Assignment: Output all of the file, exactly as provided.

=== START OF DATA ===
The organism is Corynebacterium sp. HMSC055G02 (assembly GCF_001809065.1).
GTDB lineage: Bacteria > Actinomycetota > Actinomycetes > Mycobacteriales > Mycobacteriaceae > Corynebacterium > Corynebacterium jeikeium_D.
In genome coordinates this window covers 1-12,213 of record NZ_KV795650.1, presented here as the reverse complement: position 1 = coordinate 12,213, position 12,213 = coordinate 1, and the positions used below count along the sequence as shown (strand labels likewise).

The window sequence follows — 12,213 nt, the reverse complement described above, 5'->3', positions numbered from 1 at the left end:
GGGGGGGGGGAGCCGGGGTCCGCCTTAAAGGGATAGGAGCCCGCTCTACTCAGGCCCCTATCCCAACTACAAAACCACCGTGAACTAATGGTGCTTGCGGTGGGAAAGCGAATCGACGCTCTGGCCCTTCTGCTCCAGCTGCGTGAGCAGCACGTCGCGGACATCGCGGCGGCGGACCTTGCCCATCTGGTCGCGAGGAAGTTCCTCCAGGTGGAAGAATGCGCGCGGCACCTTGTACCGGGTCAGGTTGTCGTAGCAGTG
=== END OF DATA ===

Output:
The organism is Corynebacterium sp. HMSC055G02 (assembly GCF_001809065.1).
GTDB lineage: Bacteria > Actinomycetota > Actinomycetes > Mycobacteriales > Mycobacteriaceae > Corynebacterium > Corynebacterium jeikeium_D.
In genome coordinates this window covers 1-12,213 of record NZ_KV795650.1, presented here as the reverse complement: position 1 = coordinate 12,213, position 12,213 = coordinate 1, and the positions used below count along the sequence as shown (strand labels likewise).

The window sequence follows — 12,213 nt, the reverse complement described above, 5'->3', positions numbered from 1 at the left end:
GGGGGGGGGGAGCCGGGGTCCGCCTTAAAGGGATAGGAGCCCGCTCTACTCAGGCCCCTATCCCAACTACAAAACCACCGTGAACTAATGGTGCTTGCGGTGGGAAAGCGAATCGACGCTCTGGCCCTTCTGCTCCAGCTGCGTGAGCAGCACGTCGCGGACATCGCGGCGGCGGACCTTGCCCATCTGGTCGCGAGGAAGTTCCTCCAGGTGGAAGAATGCGCGCGGCACCTTGTACCGGGTCAGGTTGTCGTAGCAGTG